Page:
Five Decades of Neuroscience Discovery
The 49th meeting and official kick off of the Society for Neuroscience’s 50-year celebration in Chicago is just around the corner. Not to be missed is Fei Fei Li, a giant in the field of artificial intelligence (AI) who is inspired by human vision, opening the meeting Saturday morning. In a timely dialogue with us, Fei Fei Li will explore the intersection of AI and neuroscience. On subsequent successive days, four presidential lecturers will illustrate the importance of basic science toward advancing knowledge with broad impact.
Our Scientific Program Committee, led by Patricia Janak, has spent the year putting together a tremendous 2019 program of events including special lectures from remarkable scientists from across the globe, and thousands of you — SfN members — will present research, catalyze scientific discourse, and seed new ideas that will feed the 50th annual meeting in Washington, D.C. in 2020 and on and on.
I want to thank all of you who have contributed to and who will contribute to SfN pushing the scientific bar higher, year after year, to make the SfN annual meeting second to none. Also, much thanks to those who did the heavy lifting on the trainee award selection committee, which reviewed over 1,300 applications to give almost 200 trainees the opportunity to share their research at the annual meeting. As I have asked before, I hope you will consider supporting the trainee development awards program so that many more trainees from around the world can benefit from this and other training opportunities offered by SfN.“Students and trainees are beacons into the future, and our community is essential for them to achieve their research aspirations.”
Students and trainees are beacons into the future, and our community is essential for them to achieve their research aspirations. Trainee members from across the world are joining SfN in growing numbers, and providing high-quality training opportunities is therefore not just the right thing to do, but essential. SfN’s volunteer leadership is at the core of the Society, and every committee contributes to improving training. For some, training is their central mission — the Trainee Development, Trainee Advisory, and Professional Development Committees — while others — the Scientific Publications, Government, Global Outreach, and Program Committees — incorporate trainees as essential to their objectives.“SfN leadership has been proactive for many years in promoting compositional diversity on committees, especially addressing gender, but we can and we must do more.”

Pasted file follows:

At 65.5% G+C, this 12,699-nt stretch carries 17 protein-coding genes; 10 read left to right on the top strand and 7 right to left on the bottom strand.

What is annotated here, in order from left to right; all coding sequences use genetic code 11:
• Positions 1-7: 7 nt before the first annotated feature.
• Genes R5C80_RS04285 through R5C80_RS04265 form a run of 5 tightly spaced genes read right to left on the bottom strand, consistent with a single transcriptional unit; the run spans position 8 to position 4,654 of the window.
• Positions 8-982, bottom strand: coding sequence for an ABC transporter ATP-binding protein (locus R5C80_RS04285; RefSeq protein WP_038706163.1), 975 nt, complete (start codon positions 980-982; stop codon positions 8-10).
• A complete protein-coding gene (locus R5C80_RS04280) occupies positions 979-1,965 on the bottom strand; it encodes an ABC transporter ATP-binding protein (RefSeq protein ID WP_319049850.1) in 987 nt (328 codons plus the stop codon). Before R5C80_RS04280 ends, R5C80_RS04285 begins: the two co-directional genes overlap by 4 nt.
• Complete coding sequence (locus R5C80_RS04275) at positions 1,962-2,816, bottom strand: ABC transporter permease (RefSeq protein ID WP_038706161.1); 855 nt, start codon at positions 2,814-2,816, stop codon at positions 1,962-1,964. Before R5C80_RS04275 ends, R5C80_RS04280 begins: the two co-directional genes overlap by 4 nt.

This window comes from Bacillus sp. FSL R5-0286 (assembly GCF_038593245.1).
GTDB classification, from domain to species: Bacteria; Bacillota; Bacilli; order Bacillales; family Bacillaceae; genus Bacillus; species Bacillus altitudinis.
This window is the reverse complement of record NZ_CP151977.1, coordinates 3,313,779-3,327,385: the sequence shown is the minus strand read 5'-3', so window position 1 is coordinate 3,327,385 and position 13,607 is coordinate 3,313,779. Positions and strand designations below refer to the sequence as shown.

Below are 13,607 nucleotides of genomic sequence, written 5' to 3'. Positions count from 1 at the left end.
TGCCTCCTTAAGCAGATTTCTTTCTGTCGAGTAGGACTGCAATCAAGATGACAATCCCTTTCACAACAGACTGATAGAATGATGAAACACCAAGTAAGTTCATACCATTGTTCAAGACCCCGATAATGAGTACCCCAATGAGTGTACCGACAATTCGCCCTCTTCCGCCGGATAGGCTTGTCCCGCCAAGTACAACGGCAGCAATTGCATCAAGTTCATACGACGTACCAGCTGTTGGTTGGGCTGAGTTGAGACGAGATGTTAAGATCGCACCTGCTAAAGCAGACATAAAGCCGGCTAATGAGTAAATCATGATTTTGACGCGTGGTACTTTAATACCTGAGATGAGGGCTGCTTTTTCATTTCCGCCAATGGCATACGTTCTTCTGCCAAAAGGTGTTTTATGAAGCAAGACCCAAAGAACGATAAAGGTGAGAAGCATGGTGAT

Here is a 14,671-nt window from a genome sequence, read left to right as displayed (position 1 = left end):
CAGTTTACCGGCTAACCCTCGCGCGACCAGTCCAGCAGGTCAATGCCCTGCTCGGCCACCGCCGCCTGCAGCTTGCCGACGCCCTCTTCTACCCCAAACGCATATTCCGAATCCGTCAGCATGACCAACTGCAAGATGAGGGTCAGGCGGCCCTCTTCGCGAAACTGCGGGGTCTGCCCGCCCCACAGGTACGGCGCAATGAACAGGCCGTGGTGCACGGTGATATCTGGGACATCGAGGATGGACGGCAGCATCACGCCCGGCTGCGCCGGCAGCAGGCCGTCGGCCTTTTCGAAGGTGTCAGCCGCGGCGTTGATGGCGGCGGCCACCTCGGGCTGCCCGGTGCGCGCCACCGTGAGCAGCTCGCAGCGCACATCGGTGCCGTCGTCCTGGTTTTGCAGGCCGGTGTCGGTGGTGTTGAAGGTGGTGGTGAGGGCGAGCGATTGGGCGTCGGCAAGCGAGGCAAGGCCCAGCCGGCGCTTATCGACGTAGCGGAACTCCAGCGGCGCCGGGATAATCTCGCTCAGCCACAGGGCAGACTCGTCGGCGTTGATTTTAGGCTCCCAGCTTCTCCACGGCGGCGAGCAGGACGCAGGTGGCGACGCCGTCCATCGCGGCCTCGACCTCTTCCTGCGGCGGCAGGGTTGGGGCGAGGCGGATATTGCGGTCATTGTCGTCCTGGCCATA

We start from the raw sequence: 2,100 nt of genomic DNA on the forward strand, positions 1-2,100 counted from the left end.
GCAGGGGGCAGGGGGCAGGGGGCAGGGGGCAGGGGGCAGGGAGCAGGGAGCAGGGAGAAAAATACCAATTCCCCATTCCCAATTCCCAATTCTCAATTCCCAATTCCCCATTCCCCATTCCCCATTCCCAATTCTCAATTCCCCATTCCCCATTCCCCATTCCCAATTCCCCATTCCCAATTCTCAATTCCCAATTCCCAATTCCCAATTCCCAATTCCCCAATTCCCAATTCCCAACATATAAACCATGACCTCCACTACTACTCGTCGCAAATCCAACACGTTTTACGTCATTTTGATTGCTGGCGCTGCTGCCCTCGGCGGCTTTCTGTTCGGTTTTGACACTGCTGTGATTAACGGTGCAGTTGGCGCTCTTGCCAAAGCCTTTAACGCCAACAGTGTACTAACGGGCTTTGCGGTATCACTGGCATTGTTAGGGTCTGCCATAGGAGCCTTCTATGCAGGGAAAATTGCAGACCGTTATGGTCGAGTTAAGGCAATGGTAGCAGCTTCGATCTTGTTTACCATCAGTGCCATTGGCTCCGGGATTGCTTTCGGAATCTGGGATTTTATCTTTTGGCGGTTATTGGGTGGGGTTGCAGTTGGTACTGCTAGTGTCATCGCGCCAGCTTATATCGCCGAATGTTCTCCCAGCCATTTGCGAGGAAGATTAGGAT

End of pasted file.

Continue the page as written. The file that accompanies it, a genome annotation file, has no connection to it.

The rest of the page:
As important to SfN’s relevance, reputation, and excellence is our commitment to engage a more diverse group of talented scientists worldwide. SfN leadership has been proactive for many years in promoting compositional diversity on committees, especially addressing gender, but we can and we must do more. Our community should challenge the status quo and listen to our colleagues who are trying to do more with less and who face impediments. We have all contributed as individuals to the exponential growth in neuroscience over the last 50 years into one of the most popular scientific disciplines worldwide, but SfN is vital to amplifying and disseminating the collective voices and priorities of our global community. As we open the year-long celebration of 50 years of SfN and we imagine what our trainees will discover in 2069, turn that curiosity into support through SfN — because if we are not the most ardent advocates for neuroscience around the globe, who will be?